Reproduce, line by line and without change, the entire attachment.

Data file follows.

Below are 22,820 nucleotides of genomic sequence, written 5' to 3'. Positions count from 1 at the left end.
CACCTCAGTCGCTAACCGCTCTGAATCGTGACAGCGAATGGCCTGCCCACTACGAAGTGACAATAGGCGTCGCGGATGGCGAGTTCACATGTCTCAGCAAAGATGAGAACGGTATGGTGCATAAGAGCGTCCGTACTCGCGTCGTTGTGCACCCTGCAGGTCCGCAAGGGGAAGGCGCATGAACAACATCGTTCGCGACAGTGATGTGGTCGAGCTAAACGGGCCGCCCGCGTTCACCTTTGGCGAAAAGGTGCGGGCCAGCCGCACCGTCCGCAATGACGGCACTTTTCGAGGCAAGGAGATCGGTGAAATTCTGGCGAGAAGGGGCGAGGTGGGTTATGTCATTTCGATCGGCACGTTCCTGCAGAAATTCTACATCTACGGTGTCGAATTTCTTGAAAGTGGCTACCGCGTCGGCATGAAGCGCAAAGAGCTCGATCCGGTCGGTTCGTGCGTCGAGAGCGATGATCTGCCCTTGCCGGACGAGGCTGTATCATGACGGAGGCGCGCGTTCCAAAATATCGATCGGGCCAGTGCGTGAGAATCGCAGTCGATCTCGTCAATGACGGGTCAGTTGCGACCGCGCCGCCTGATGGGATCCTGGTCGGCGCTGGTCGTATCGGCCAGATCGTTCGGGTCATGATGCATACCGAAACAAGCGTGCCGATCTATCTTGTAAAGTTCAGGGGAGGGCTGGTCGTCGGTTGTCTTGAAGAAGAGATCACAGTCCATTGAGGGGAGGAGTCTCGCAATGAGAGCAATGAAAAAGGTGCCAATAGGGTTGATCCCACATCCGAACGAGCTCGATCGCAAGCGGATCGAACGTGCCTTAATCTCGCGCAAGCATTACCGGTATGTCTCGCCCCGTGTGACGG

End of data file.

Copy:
Below are 22,820 nucleotides of genomic sequence, written 5' to 3'. Positions count from 1 at the left end.
CACCTCAGTCGCTAACCGCTCTGAATCGTGACAGCGAATGGCCTGCCCACTACGAAGTGACAATAGGCGTCGCGGATGGCGAGTTCACATGTCTCAGCAAAGATGAGAACGGTATGGTGCATAAGAGCGTCCGTACTCGCGTCGTTGTGCACCCTGCAGGTCCGCAAGGGGAAGGCGCATGAACAACATCGTTCGCGACAGTGATGTGGTCGAGCTAAACGGGCCGCCCGCGTTCACCTTTGGCGAAAAGGTGCGGGCCAGCCGCACCGTCCGCAATGACGGCACTTTTCGAGGCAAGGAGATCGGTGAAATTCTGGCGAGAAGGGGCGAGGTGGGTTATGTCATTTCGATCGGCACGTTCCTGCAGAAATTCTACATCTACGGTGTCGAATTTCTTGAAAGTGGCTACCGCGTCGGCATGAAGCGCAAAGAGCTCGATCCGGTCGGTTCGTGCGTCGAGAGCGATGATCTGCCCTTGCCGGACGAGGCTGTATCATGACGGAGGCGCGCGTTCCAAAATATCGATCGGGCCAGTGCGTGAGAATCGCAGTCGATCTCGTCAATGACGGGTCAGTTGCGACCGCGCCGCCTGATGGGATCCTGGTCGGCGCTGGTCGTATCGGCCAGATCGTTCGGGTCATGATGCATACCGAAACAAGCGTGCCGATCTATCTTGTAAAGTTCAGGGGAGGGCTGGTCGTCGGTTGTCTTGAAGAAGAGATCACAGTCCATTGAGGGGAGGAGTCTCGCAATGAGAGCAATGAAAAAGGTGCCAATAGGGTTGATCCCACATCCGAACGAGCTCGATCGCAAGCGGATCGAACGTGCCTTAATCTCGCGCAAGCATTACCGGTATGTCTCGCCCCGTGTGACGG